The March Madness Championship Belt

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A retroactive diary of which Final Four players stole the show at the Elite Eight

Florida. UConn. Wisconsin. Kentucky. This year’s Final Four is an eclectic group of teams and players that almost nobody would have predicted to get this far.

Even with the wonderful team performances, there was a small group of players who rose above the rest and willed their teams to the final rounds in Dallas.

In order to properly honor these players, we are going to bestow upon them the March Madness Championship Belt, the college basketball version of fake wrestling’s highest achievement. Taking a look back at the Elite Eight, we’ll determine which players could claim the name of best college player in the world.

Saturday, 3:45 p.m.—Scottie Wilbekin

Scottie Wilbekin started the night with the title belt against a Dayton team that was too close for comfort for the tournament’s top rated team, Florida.

With under four minutes left in the half, the Gators had a slim one-point lead on the heavy underdog Dayton Flyers, and an upset looked plausible. Wilbekin put the team on his back for the next few minutes, like any Championship Belt holder should, and lead the Gators on a 14-1 run.

It all started with a Wilbekin jump shot, followed by a steal and layup, an assist to an open Michael Frazier for three, a couple of free throws, and finally, a buzzer-beating three to close out the half.

Saturday, 6:53 p.m.—Frank Kaminsky

After Wilbekin had finished off Dayton, Frank Kaminsky decided to take the spotlight. Wisconsin’s 7-footer scored almost half of the Badgers’ points with a cool 28, but really stole the show during the second half.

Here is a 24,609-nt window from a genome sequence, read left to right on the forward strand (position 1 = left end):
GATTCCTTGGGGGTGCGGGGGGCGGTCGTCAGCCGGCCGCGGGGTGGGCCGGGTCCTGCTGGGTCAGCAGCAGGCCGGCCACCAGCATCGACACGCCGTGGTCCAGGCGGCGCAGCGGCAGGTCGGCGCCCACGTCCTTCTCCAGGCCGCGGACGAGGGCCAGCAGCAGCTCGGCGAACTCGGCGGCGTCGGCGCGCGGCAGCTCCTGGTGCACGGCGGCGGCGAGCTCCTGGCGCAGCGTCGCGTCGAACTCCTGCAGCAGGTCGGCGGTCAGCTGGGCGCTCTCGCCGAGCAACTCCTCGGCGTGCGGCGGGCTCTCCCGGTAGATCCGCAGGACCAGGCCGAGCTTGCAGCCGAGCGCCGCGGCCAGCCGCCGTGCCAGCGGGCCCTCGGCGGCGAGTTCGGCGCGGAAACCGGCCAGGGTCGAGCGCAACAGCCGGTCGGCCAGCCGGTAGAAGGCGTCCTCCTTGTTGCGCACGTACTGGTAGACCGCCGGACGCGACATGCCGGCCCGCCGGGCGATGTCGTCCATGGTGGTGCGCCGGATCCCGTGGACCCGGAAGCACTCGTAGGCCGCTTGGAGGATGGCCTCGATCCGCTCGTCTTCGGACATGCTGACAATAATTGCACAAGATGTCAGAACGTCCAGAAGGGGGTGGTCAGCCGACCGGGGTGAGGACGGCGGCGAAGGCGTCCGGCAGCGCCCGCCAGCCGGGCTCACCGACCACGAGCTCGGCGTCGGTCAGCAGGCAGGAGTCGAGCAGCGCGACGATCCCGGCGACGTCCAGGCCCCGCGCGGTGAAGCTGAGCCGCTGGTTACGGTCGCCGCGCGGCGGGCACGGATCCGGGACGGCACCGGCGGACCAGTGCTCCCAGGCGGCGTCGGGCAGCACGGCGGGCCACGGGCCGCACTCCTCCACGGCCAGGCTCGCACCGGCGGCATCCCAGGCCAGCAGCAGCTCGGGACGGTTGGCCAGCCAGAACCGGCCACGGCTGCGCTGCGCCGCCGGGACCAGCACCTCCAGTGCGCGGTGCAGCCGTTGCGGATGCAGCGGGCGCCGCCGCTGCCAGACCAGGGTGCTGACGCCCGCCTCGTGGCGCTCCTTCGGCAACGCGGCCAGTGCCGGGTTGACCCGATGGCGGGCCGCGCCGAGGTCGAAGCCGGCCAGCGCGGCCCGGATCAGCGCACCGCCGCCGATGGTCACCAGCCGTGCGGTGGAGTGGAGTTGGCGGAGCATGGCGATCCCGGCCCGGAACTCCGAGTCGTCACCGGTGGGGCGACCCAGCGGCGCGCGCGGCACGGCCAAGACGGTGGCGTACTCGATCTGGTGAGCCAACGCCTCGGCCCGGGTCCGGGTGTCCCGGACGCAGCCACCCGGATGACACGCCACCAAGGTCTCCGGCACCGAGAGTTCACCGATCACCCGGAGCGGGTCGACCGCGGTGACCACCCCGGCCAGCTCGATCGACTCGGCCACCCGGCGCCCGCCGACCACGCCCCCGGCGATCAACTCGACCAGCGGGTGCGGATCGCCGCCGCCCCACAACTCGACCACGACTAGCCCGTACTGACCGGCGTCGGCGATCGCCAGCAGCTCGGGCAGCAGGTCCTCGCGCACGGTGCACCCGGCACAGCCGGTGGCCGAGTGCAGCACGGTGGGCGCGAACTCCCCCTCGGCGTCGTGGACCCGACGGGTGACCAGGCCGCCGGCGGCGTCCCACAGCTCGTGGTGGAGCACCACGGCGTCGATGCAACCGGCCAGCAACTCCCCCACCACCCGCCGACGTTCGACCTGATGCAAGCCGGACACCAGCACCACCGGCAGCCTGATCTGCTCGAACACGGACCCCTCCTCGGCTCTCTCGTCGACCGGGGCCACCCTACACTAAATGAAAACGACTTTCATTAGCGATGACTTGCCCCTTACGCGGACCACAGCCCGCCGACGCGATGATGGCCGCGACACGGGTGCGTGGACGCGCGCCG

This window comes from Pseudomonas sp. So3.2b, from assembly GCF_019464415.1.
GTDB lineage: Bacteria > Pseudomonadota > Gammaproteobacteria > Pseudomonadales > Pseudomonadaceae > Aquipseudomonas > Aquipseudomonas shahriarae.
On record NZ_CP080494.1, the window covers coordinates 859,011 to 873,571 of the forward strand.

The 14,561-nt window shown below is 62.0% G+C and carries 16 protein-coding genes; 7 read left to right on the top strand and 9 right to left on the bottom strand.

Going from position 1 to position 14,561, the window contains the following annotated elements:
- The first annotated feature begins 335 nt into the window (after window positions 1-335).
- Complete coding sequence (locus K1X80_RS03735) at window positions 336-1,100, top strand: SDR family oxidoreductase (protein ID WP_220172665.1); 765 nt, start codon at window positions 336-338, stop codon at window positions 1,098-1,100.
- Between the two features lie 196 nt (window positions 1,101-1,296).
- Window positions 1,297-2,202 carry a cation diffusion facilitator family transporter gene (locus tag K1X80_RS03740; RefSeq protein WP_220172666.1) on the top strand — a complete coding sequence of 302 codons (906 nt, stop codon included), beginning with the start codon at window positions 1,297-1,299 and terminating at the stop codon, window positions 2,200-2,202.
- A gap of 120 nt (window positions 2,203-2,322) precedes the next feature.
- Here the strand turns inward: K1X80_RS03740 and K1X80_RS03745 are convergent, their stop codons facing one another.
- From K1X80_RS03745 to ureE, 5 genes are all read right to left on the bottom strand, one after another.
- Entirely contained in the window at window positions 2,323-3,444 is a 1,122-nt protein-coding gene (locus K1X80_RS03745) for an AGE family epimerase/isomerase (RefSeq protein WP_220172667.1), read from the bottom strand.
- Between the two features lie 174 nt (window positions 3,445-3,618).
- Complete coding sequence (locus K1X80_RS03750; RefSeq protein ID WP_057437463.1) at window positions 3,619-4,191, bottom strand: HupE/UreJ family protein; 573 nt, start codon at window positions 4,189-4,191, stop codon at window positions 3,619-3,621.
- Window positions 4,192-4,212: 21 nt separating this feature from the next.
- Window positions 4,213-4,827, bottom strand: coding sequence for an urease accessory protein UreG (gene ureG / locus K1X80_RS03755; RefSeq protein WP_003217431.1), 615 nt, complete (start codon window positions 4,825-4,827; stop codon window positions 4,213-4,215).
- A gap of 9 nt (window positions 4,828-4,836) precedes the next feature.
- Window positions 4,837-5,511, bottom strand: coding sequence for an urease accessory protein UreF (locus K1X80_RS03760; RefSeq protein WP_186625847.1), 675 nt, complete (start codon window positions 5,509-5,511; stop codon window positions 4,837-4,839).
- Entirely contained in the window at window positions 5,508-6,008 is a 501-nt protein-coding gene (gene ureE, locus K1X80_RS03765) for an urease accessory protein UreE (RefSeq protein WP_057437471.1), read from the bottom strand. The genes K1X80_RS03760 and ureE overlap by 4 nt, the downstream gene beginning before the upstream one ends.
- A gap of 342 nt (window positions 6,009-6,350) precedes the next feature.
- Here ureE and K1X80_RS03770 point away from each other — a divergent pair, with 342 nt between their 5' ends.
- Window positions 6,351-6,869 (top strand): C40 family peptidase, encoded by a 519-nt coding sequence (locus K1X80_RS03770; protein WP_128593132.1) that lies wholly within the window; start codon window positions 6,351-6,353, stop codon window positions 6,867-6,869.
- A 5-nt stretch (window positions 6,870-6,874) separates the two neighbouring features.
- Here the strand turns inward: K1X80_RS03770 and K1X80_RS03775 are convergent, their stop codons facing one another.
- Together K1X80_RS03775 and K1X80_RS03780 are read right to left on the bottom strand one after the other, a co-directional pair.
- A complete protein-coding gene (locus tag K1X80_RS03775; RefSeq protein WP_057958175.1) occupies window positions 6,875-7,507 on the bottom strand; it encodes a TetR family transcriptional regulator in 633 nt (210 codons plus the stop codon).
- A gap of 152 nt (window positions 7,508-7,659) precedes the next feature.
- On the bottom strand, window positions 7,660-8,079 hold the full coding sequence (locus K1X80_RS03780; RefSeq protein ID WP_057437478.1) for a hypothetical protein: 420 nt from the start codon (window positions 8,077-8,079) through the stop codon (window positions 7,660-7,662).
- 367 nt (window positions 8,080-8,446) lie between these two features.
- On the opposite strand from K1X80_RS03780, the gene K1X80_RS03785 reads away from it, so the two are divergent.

Facing a deficit to No.1 seed Arizona at half-time, Kaminsky caught fire to give the Badgers their first lead of the game.

The big man did it all—back-to-back layups over the formidable defense of Caleb Tarczewski and Aaron Gordon, a three-pointer to stretch the defense out, and then another driving layup to the hoop.

This hot stretch would carry over to overtime, where Kaminsky scored seven of Wisconsin’s ten points, and sealed a place in the Final Four. Kaminsky’s hot stretch gave him the title of best college basketball player in the world for the rest of the night, but Sunday’s games proved that even the best players can’t hold onto the Championship Belt forever.

Sunday 1:10 p.m.—Shabazz Napier

Whenever UConn fans are making comparisons to the hallowed Huskie legend Kemba Walker, you know someone is making a Championship Belt run. Shabazz Napier has scored or assisted on 45 percent of UConn’s points this tournament, something that hasn’t been done since Walker’s incredible March Madness run.

Napier’s stretch during the second half of Sunday’s game in Madison Square Garden proved his will to win, as his furious 8-minute scoring spell proved all comparisons to be sensible. Napier fought his way through the Spartan’s vaunted defense to get to the line three different times, and paired that with a couple three-pointers from the from the New York suburbs.

Napier continues to wow fans (as well as every play-by-play announcer) with his stupendous play, and looks to keep willing his team to victories in the Final Four.

Sunday 4:02 p.m.—Aaron Harrison

Sometimes wearing the March Madness Championship Belt is not so much about being the best player, but about having the audacity to believe you are.

Going into the final eight minutes of Kentucky’s game against Michigan, Aaron Harrison hadn’t scored a point all game. He didn’t let that get him down, and he wound up turning in one of the most clutch late-game performances in Elite Eight history.

With the game tied at 55, Harrison drilled a three to give Kentucky the lead, and he never looked back. After nailing two more threes in the next few minutes (assisted by his twin Andrew), Aaron Harrison put Wildcat fans into a frenzy.

His last shot, a game-winning three with almost no time left, put Kentucky into the Final Four, and propelled himself into history. The incredible shooting comeback left Michigan fans stunned, and the Kentucky team on a flight to Dallas for the Final Four.

Despite Aaron’s unbelievable performance, we can be sure someone else will rise to the occasion and challenge his reign as best college basketball player in the country. The only guaranteed aspect of the March Madness Championship Belt is that no player can hold on to it forever, and that someone new will be waiting to seize their title. Be sure to tune in Saturday and Monday to find out who will win the whole the whole tournament, and more importantly, who will hold The Belt until next season’s March Madness.


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